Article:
Amara Coelho

Writer

As another Januhairy rolls around, Amara Coelho asks why female body hair is still so controversial.

Pubic hair is renowned for often being an extremely sensitive topic or one that is avoided altogether due to its extremely personal nature. From a scientific standpoint, pubic hair is highly beneficial to women; it deters the entry of various pathogens and bacteria into the vaginal area which could result in the development of diseases such as yeast infections, vaginitis, and UTI’s. In addition, hair removal practises such as shaving can cause irritation and any cuts could leave you more susceptible to infections due to the small tears in the skin providing an entry pathway. However, considering that it’s a completely natural phenomenon for most, how does society and the media still hold sway over how women should feel over having (or not having) pubic hair, when it should be completely up to the individual? 

Historically, there is a wide disparity amongst different cultures and regions in regards to when hair removal was introduced. The ancient Egyptians used to not only remove their pubic hair but also the rest of the hair on their body (yes, including all the hair on their heads!) They utilised devices such as pumice stones, sharpened flint, tweezers made from seashells and sugar, and beeswax-based waxes. This was due to body hair being perceived as unhygienic and dirty, alongside religious and ritualistic reasons. 

During the Roman Empire, tweezers, razors, stones and creams were similarly used to remove excess hair. Less body hair was a sign of better class and pubic hair was deemed uncivilised. In turn, statues and paintings produced during the era depicted mostly hairless females, such as The Birth of Venus

In the middle ages, hair was removed from the face to create the illusion of a larger forehead, alongside the Catholic church encouraging women to grow out their hair, however not to display it publicly. 

During the 17th century, many female sex workers used merkins, which were essentially vagina wigs that were used to replace pubic hair that had been removed. This was because, at the time, men had a preference for pubic hair and sex workers were wary of catching pubic lice and as a result would remove their actual pubes. There is also evidence from 4000-3000 BC of hair removal in ancient India, in particular women of the Hindu Nair Caste. 

The Industrial Age saw the creation of razors for men, which would allow them to shave at home. However, it would be another three decades until a razor would be created targeting a female audience. Milady Décolleté, a razor for females, was developed by the company Gillette with advertising and marketing being centred around the idea that body hair was unhygienic, urging women to remove any so-called “objectionable hair”. From the 1970s to the 1980s, changing fashions and style (along with the birth of the bikini a few decades earlier in 1946), meant a combination of fashion photography and the media became partially responsible for normalising images of women with shaved genitals.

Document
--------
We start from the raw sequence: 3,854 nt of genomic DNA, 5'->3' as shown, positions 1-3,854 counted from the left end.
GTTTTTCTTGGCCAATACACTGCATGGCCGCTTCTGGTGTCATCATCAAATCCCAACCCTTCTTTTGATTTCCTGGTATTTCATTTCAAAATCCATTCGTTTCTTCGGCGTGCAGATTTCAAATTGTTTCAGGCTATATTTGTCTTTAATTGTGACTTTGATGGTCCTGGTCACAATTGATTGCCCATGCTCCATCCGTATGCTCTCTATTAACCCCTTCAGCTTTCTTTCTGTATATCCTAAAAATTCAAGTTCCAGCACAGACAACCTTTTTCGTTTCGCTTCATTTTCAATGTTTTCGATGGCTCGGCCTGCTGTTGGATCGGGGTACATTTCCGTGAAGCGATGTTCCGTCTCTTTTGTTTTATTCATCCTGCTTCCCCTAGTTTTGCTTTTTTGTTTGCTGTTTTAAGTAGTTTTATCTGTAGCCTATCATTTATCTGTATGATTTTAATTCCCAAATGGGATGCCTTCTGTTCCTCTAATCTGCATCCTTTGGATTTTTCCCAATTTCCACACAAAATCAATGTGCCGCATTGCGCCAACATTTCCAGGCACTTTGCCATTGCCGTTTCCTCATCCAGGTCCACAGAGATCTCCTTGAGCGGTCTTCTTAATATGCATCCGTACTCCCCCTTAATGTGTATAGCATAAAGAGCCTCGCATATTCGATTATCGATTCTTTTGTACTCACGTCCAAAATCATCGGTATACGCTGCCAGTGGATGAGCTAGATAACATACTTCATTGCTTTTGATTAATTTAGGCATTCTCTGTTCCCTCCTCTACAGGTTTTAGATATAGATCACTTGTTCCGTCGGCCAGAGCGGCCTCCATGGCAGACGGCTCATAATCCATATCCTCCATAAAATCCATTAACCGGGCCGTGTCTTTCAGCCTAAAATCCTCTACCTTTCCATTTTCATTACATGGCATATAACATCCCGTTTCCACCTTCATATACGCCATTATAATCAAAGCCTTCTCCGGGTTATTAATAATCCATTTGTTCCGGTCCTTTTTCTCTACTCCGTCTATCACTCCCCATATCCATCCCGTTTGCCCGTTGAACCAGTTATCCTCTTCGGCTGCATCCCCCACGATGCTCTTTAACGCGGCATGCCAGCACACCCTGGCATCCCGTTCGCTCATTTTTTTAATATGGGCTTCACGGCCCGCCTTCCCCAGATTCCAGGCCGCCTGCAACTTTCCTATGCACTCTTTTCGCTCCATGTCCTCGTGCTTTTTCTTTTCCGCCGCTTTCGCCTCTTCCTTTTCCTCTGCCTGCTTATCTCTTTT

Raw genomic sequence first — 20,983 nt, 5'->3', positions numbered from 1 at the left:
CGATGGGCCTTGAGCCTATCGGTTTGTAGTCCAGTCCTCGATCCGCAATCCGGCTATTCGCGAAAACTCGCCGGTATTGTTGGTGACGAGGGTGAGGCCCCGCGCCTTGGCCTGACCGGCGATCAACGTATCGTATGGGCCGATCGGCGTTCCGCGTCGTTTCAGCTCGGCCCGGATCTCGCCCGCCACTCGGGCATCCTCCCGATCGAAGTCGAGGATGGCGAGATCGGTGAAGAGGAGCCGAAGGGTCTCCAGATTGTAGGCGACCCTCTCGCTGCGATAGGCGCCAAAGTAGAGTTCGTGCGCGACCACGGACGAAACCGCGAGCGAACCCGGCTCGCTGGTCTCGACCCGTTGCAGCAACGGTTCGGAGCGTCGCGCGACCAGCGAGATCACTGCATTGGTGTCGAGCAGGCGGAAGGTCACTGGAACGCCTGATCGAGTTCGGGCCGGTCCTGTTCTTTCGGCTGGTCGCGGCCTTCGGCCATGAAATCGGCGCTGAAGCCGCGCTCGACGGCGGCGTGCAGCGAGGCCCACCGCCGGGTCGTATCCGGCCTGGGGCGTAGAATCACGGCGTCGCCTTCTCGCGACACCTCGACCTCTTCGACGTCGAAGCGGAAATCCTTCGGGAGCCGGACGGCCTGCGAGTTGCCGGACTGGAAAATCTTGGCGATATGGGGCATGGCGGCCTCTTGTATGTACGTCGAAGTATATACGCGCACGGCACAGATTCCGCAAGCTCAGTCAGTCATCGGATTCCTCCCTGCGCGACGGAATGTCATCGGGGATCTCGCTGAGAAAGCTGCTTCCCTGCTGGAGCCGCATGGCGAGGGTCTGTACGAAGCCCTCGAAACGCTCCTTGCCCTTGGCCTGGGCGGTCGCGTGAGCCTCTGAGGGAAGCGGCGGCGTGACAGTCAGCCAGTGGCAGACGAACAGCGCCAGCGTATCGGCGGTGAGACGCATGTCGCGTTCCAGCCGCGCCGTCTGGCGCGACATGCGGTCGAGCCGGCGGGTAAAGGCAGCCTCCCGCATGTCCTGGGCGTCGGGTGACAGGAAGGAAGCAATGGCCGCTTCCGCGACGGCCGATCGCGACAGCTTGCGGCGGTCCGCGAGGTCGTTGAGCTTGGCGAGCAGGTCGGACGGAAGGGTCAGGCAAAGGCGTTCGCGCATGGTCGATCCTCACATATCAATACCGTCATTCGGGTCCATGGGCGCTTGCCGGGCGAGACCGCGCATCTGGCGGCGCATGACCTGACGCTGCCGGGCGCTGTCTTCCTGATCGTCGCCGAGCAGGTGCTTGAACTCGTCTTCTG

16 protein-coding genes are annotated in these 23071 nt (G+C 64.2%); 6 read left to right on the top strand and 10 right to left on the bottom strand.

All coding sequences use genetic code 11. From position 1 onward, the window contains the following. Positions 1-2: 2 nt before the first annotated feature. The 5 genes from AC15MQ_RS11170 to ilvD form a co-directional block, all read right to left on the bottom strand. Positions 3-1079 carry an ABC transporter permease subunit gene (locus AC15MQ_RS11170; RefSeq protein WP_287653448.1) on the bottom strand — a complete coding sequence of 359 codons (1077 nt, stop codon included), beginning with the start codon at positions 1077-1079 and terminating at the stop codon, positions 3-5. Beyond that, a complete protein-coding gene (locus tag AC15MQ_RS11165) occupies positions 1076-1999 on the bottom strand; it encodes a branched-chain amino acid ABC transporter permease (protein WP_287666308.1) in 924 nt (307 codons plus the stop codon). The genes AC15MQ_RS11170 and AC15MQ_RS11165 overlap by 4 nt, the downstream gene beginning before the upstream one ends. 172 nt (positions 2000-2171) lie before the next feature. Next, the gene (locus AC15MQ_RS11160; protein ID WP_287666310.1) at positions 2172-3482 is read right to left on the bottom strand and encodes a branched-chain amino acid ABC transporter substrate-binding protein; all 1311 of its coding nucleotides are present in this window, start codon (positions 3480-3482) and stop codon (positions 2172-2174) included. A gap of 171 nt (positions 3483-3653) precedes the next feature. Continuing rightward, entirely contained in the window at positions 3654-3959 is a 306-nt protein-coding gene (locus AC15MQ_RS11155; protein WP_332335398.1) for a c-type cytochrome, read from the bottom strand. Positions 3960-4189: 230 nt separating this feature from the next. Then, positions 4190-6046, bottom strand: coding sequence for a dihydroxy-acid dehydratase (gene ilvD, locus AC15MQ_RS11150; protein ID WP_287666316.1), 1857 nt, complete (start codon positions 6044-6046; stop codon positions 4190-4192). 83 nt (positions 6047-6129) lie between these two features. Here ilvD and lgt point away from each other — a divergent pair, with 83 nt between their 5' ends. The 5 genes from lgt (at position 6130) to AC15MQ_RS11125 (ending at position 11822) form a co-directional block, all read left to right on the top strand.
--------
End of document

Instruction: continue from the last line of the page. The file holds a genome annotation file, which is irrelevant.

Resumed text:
However, there is another significant factor that has greatly affected women’s personal grooming: pornography. With magazines such as Playboy being established in 1953 and Penthouse in 1965, alongside the popularisation of sex tapes, resulted in not only the wider circulation of hairless women but also had a massive influence on the people, especially men, who would view them. The changing normalisation of what female genitals should look like to men prompted the birth of the Brazilian wax. As a result, pubic hair grooming patterns began to shift from trimmed hair to a completely hairless look. 

Comparatively speaking, there is a significant difference in the amount of exposure society receives from female and male bodies. Whilst men are allowed to walk around shirtless with relative ease, women cannot - unless in the safe haven of a nudist beach or a life drawing class. The topless woman would most certainly have a higher chance of receiving negative, unwanted, or hypersexualised attention. For example, Instagram’s nipple censorship disproportionately affects women, with many women using emojis to cover nipples, superimposing an accepted male nipple template onto images and some women even resorting to changing their account gender to male to evade the sexist censorship system in place. 

There is even dispute over the idea of whether or not parents should allow their children to see them naked. However, within reason and taking their age into account, this should be perfectly natural within a completely non-sexualised context. 

Women today are still, to an extent, shamed for having pubic hair as there is a significant lack of exposure to normal female bodies. Female porn stars are often completely hairless, and some men expect that their partners are meant to be completely hairless too, when in reality it should be the choice of the woman herself, not her partner, the opinions of her peers, society, or any form of media and targeted advertisement. How this topic is approached needs to be changed; pubic hair should not be seen as shameful, instead, it must be seen as a topic of discussion where there is no correct answer. It needs to be recognised as something empowering rather than something embarrassing or seldom talked about due to fears of judgement or scrutiny.



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